Spanish 10-year government bonds have been trading at yields above 6.8%, coming close to the 7% considered unaffordable.
Mr Rajoy was speaking ahead of the EU summit that begins on Thursday.
"The most urgent subject is the subject of financing," he said. Spain has asked for funding for its banks, but the country has not been bailed out.
Eurozone countries have agreed to lend up to 100bn euros ($125bn; £80bn) to support Spain's banks.
The yield on government bonds trading on the markets is taken as an indication of the interest rates that governments would have to pay to borrow money.
On Tuesday, EU authorities put forward their vision for the future of monetary union, which they hoped would reassure investors that they could safely lend to eurozone countries, and avoid further bailouts being needed.
Mr Rajoy told the Spanish parliament: "There are institutions and also financial entities that cannot access the markets.
"It is happening in Spain, it is happening in Italy and it is happening in other countries," he said.
There was bad news from the Bank of Spain, which said that the country's recession had probably deepened in the second quarter of the year.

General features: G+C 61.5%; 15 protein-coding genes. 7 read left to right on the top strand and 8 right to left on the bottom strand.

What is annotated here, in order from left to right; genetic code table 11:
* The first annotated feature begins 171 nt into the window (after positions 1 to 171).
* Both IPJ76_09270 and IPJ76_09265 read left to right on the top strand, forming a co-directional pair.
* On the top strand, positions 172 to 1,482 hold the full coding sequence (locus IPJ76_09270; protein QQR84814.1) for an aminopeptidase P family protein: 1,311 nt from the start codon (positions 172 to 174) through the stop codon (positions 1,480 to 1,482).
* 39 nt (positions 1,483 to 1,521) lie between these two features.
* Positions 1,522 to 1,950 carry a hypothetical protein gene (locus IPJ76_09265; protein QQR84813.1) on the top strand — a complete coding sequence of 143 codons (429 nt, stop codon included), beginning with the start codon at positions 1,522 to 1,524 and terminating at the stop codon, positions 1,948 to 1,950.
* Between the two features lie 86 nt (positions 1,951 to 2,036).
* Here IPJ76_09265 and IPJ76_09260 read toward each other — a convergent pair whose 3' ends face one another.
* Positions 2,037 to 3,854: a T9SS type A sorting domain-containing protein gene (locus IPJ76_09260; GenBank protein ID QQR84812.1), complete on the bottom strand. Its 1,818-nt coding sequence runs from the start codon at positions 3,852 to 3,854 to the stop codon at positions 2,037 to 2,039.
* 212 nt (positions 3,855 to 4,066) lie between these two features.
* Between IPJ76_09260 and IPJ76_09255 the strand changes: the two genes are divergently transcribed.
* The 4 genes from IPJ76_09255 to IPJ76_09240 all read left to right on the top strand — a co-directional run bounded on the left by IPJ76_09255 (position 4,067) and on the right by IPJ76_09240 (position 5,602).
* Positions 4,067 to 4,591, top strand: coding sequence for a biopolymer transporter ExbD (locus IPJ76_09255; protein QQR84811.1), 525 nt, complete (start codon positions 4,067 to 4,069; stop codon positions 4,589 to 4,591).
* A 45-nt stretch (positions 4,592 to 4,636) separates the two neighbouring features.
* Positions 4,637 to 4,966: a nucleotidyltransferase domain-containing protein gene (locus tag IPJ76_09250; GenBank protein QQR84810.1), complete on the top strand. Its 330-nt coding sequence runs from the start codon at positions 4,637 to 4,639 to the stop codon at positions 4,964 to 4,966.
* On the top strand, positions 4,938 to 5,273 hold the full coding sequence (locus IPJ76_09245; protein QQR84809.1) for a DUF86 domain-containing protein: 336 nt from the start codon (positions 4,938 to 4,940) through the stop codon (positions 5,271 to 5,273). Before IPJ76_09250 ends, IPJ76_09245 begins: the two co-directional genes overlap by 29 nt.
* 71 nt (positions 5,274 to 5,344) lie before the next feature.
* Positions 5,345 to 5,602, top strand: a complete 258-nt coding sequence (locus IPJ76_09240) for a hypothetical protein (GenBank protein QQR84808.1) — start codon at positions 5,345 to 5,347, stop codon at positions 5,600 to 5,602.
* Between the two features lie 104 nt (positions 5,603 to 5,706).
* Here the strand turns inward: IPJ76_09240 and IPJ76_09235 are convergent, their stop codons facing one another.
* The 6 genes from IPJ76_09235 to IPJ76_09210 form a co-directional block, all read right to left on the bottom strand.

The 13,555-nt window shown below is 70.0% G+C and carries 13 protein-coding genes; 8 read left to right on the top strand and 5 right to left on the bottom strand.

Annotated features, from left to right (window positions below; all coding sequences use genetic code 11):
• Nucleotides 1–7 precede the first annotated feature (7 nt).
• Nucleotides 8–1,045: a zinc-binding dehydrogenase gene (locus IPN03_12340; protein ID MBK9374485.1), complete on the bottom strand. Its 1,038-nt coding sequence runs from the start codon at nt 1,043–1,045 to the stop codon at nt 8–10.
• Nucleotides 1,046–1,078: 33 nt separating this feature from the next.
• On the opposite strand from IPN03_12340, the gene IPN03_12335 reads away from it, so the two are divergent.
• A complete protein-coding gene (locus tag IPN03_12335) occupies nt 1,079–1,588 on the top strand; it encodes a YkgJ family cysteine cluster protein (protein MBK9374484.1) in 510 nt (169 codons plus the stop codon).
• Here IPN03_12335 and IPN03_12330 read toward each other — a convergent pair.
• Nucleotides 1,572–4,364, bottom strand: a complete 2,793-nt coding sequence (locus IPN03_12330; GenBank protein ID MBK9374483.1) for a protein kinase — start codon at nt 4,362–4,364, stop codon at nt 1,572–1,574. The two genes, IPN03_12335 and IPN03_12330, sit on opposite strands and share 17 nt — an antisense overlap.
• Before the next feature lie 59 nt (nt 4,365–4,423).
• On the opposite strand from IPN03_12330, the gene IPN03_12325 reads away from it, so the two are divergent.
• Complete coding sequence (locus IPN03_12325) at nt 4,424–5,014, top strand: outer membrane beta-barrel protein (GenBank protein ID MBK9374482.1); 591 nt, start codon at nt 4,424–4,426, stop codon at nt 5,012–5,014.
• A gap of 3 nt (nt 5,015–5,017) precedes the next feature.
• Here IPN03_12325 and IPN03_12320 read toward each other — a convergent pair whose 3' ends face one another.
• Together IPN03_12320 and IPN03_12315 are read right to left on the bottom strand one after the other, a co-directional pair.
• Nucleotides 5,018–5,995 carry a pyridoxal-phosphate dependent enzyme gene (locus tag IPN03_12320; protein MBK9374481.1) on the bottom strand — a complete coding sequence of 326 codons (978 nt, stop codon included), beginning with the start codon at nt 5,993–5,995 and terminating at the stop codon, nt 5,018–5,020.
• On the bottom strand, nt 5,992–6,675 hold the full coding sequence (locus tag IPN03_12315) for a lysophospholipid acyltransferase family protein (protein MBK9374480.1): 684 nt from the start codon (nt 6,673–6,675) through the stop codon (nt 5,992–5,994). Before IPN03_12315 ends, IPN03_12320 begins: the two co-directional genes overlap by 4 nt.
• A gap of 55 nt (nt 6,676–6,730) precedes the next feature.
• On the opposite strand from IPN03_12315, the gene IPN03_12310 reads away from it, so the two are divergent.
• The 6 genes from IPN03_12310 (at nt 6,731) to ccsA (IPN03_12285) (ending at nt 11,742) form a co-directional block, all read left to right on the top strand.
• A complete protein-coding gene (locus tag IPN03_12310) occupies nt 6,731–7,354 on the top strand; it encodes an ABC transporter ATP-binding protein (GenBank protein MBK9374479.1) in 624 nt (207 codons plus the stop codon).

It contracted 0.3% in the last three months of 2011 and another 0.3% in the first three months of 2012.
The Bank of Spain said its latest data suggested further contraction in the second quarter "at a more intense pace".
Italy held a bond auction on Wednesday, selling 9bn euros of six-month bonds with an interest rate of 2.957%, up from the 2.104% it paid at the last comparable auction at the end of May.
The big dispute in the eurozone is whether bonds will ever be issued jointly by all its members in order to keep borrowing costs down for those currently facing unaffordable debt.
Tuesday's release from the EU said that could be part of its 10-year plan involving closer fiscal union.
But German chancellor Angela Merkel seemed to dismiss that, reportedly saying: "I don't see total debt liability as long as I live," having already said that the idea of eurobonds was "economically wrong and counterproductive".